Weapons of the Spirit is a 1987 documentary by Pierre Sauvage about the small French village in which he was born.
That may sound unexceptional, but Sauvage was born a Jew, in 1944, in Nazi-occupied Vichy France. Yet Sauvage and his family survived, and thrived, because, as he says in the film, the village of Le Chambon-sur-Lignon was a place on earth “uniquely committed to his survival.”
This was a small, poor village in the mountains of southern France — a tiny town of 5,000 people that sheltered 5,000 Jews during the Nazi occupation.
This is an amazing story, one that contrasts stark beauty and goodness against great ugliness and evil. I think it’s also an important story, and one we need to be pondering and learning from and talking about now.
We can discuss this story without rewatching the film, which I haven’t done for many years now, but it sure would be good if we were all able to watch it online. Or at least to purchase a DVD. But, sadly, it’s not streaming on any of the main services. Even Amazon doesn’t have any DVDs of the film (only a handful of VHS tapes sold at collector’s item prices).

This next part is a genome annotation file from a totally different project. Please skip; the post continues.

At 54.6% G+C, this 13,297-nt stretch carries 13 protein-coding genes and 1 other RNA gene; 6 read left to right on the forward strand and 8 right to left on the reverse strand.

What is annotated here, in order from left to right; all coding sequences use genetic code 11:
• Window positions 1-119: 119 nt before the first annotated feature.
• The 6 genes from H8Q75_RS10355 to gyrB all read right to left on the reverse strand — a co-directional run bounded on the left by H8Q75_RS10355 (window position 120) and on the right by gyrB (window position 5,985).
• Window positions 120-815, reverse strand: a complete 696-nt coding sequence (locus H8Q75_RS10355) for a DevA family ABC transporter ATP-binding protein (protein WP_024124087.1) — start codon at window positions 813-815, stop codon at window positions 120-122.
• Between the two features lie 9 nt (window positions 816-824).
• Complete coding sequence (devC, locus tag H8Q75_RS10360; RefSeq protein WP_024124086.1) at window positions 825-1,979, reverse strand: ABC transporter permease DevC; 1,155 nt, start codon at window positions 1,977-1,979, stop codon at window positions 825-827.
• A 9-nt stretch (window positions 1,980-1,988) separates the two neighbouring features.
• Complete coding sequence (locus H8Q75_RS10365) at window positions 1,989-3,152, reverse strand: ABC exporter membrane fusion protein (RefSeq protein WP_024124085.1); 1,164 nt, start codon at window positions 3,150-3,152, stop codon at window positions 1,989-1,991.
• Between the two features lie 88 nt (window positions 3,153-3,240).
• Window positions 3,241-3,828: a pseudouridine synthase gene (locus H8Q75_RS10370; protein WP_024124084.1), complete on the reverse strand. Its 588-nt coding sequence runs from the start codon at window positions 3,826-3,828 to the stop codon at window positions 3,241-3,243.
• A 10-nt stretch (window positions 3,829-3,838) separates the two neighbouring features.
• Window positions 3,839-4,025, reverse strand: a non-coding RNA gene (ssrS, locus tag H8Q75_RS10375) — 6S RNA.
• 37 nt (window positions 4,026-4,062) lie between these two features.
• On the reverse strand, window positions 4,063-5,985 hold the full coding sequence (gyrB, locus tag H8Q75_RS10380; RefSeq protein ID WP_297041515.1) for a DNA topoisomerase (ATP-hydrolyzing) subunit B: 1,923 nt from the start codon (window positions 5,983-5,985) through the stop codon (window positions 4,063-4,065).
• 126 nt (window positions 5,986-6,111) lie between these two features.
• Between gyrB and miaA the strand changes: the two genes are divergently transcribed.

It should be streaming everywhere. On Netflix and Amazon Prime and Hulu and HBOGo and YouTube and all the rest. It really needs to be. I hope this is corrected soon.
The longest clip I could find from the film is this one showing Bill Moyers’ fine introduction from when the documentary aired on PBS in 1989. It’s only a small taste, but it may give you an idea of the power of this story and why I think we need to hear it again now.
At the end of the clip, Sauvage speaks with two residents of the village, a husband and wife, who matter-of-factly explain that they helped the Jews who arrived because, well, they had arrived in need of help.
“But you were taking risks in sheltering Jews,” Sauvage says.
“At first, not that much,” the man says, but concedes that “toward the end it did start becoming dangerous.”
“But you kept them anyway?” Sauvage asks.
“Oh yes,” they both say, seeming puzzled at the question.
There’s a pause. “I don’t know,” the woman says, giving a little shrug. Then she laughs, and says “We were used to it.”
We’ll come back to this, but hold onto that thought.
Right now, we’re all getting “used to” something. For good or for ill. And the odds are that whatever it is we’re used to is what we’re going to do and to be when things start becoming dangerous.